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Monday, 23 June 2008

Database Basics and Jargon

What is a Database ?

A Database is basically a computerized record keeping system, whose overall purpose is to maintain the information on it and to make that information available on demand.
It can be from your video collection to members of your website, etc is a collection of data in a structural manner.

Database dialect

Here's a quick guide to some of the more common database terms.

database: A collection of related information stored in a structured format. Database is often used interchangeably with the term table (Lotus Approach, for instance, uses the term database instead of table). Technically, they're different: a table is a single store of related information; a database can consist of one or more tables of information that are related in some way. For instance, you could track all the information about the students in a school in a students table. If you then created separate tables containing details about teachers, classes and classrooms, you could combine all four tables into a timetabling database. Such a multi-table database is called a relational database.

data entry: The process of getting information into a database, usually done by people typing it in by way of data-entry forms designed to simplify the process.

dbms: Database management system. A program which lets you manage information in databases. Lotus Approach, Microsoft Access and FileMaker Pro, for example, are all DBMSs, although the term is often shortened to 'database'. So, the same term is used to apply to the program you use to organise your data and the actual data structure you create with that program.

field: Fields describe a single aspect of each member of a table. A student record, for instance, might contain a last name field, a first name field, a date of birth field and so on. All records have exactly the same structure, so they contain the same fields. The values in each field vary from record to record, of course.

flat file: A database that consists of a single table. Lightweight database programs such as the database component in Microsoft Works are sometimes called 'flat-file managers' (or list managers) because they can only handle single-table databases. More powerful programs, such as Access, FileMaker Pro and Approach, can handle multi-table databases, and are called relational database managers, or RDBMSs.

index: A summary table which lets you quickly locate a particular record or group of records in a table. Think of how you use an index to a book: as a quick jumping off point to finding full information about a subject. A database index works in a similar way. You can create an index on any field in a table. Say, for example, you have a customer table which contains customer numbers, names, addresses and other details. You can make indexes based on any information, such as the customers' customer number, last name + first name (a composite index based on more than one field), or postal code. Then, when you're searching for a particular customer or group of customers, you can use the index to speed up the search.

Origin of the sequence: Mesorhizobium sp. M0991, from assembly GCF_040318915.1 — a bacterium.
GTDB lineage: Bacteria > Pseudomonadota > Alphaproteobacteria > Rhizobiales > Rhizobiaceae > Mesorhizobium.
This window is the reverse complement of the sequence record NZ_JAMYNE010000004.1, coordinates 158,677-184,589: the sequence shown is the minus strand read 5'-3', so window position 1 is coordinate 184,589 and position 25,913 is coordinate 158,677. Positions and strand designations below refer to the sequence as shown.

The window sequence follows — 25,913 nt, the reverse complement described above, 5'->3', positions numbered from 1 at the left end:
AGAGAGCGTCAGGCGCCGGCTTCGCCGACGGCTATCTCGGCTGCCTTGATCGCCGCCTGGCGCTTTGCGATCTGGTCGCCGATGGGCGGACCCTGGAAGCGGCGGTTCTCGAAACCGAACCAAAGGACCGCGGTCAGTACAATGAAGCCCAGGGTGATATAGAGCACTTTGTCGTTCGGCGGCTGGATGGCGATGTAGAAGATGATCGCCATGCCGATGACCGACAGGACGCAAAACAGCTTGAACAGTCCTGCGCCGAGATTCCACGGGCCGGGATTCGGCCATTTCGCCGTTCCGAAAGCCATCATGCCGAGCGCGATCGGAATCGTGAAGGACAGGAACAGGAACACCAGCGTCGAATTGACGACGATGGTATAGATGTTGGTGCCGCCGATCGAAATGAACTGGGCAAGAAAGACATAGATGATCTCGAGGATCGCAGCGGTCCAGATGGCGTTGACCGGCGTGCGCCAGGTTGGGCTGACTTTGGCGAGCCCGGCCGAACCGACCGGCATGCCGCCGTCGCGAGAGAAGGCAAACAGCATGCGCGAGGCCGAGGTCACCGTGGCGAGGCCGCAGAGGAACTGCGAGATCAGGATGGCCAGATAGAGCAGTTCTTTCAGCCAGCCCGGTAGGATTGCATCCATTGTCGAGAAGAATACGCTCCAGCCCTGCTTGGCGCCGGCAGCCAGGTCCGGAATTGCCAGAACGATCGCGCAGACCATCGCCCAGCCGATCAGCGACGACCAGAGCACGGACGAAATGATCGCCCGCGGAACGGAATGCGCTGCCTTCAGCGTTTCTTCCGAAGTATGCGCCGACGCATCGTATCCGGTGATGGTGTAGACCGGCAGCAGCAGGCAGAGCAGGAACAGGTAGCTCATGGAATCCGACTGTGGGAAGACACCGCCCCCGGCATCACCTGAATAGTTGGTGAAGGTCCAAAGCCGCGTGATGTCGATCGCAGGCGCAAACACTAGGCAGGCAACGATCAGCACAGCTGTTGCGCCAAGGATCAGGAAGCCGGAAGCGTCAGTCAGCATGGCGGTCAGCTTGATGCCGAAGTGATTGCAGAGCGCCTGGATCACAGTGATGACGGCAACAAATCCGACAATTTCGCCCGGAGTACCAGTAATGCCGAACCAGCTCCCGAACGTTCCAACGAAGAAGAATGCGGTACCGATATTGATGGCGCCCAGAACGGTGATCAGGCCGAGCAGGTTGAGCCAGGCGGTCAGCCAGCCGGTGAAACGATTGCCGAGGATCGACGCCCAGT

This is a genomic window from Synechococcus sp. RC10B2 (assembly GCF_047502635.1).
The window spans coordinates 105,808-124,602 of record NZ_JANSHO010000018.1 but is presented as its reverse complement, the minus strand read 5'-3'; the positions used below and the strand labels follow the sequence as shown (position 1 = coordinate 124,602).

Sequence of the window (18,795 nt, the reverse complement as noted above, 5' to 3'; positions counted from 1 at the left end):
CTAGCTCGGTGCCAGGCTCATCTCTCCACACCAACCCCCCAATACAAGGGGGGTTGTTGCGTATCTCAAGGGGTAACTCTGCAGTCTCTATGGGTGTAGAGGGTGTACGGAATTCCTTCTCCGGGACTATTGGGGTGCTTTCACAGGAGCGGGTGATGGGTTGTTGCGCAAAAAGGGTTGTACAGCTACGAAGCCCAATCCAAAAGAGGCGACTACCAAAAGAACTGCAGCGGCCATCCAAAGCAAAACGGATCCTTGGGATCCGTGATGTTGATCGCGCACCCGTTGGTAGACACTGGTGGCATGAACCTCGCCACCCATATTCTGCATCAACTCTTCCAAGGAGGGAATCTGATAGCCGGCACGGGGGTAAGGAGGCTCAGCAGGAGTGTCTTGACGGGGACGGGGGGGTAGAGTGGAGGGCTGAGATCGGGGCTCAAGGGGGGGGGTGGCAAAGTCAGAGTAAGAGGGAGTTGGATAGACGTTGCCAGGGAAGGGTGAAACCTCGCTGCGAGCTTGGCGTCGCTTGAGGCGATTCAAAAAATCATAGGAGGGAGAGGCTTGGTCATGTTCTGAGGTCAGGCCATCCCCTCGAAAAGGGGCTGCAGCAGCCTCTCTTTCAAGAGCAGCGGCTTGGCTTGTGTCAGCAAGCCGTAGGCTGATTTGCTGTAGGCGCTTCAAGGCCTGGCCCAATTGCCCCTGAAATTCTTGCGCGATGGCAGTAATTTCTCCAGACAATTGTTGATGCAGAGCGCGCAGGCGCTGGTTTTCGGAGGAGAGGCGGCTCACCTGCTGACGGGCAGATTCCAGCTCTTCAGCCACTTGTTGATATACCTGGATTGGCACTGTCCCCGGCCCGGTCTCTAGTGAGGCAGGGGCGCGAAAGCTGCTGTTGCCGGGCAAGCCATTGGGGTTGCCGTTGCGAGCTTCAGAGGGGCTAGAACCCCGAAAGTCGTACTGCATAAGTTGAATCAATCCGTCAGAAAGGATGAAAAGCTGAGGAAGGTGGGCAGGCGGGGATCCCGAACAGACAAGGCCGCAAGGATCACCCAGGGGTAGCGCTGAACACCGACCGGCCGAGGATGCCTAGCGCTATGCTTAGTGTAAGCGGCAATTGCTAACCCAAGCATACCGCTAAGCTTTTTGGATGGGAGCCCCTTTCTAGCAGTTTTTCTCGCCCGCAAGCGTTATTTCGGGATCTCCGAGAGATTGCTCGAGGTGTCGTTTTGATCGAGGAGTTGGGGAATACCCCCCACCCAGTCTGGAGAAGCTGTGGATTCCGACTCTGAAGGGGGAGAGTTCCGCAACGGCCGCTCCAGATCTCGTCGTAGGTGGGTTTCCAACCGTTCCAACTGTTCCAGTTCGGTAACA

key field: You can sort and quickly retrieve information from a database by choosing one or more fields to act as keys. For instance, in a students table you could use a combination of the last name and first name fields as a key field. The database program will create an index containing just the key field contents. Using the index, you can quickly find any record by typing in the student's name. The database will locate the correct entry in the index and then display the full record.

primary key: A field that uniquely identifies a record in a table. In a students table, a key built from last name + first name might not give you a unique identifier (two or more Jane Does in the school, for example). To uniquely identify each student, you might add a special Student ID field to be used as the primary key.

record: A record contains all the information about a single 'member' of a table. In our students table, each student's details (name, date of birth, contact details, and so on) will be contained in its own record.

relational database: A database consisting of more than one table. In a multi-table database, you not only need to define the structure of each table, you also need to define the relationships between each table in order to link those tables correctly.

table: A single store of related information. A table consists of records, and each record is made up of a number of fields. You can think of the phone book as a table: It contains a record for each telephone subscriber, and each subscriber's details are contained in three fields – name, address and telephone.

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